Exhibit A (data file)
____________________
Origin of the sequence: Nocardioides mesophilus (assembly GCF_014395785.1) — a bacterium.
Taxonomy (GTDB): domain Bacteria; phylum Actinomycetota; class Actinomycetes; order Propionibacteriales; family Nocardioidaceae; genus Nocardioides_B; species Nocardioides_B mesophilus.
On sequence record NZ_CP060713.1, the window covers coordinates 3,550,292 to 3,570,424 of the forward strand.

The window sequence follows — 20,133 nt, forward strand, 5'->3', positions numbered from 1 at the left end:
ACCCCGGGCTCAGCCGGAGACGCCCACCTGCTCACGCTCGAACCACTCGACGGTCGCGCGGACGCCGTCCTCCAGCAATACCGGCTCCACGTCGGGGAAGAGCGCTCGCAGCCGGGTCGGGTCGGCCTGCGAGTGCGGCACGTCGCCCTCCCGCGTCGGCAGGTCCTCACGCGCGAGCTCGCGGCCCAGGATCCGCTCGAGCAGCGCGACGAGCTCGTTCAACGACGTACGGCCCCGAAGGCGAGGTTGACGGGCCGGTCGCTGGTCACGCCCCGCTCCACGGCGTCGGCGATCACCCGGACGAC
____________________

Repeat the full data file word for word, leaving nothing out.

Origin of the sequence: Nocardioides mesophilus (assembly GCF_014395785.1) — a bacterium.
Taxonomy (GTDB): domain Bacteria; phylum Actinomycetota; class Actinomycetes; order Propionibacteriales; family Nocardioidaceae; genus Nocardioides_B; species Nocardioides_B mesophilus.
On sequence record NZ_CP060713.1, the window covers coordinates 3,550,292 to 3,570,424 of the forward strand.

The window sequence follows — 20,133 nt, forward strand, 5'->3', positions numbered from 1 at the left end:
ACCCCGGGCTCAGCCGGAGACGCCCACCTGCTCACGCTCGAACCACTCGACGGTCGCGCGGACGCCGTCCTCCAGCAATACCGGCTCCACGTCGGGGAAGAGCGCTCGCAGCCGGGTCGGGTCGGCCTGCGAGTGCGGCACGTCGCCCTCCCGCGTCGGCAGGTCCTCACGCGCGAGCTCGCGGCCCAGGATCCGCTCGAGCAGCGCGACGAGCTCGTTCAACGACGTACGGCCCCGAAGGCGAGGTTGACGGGCCGGTCGCTGGTCACGCCCCGCTCCACGGCGTCGGCGATCACCCGGACGAC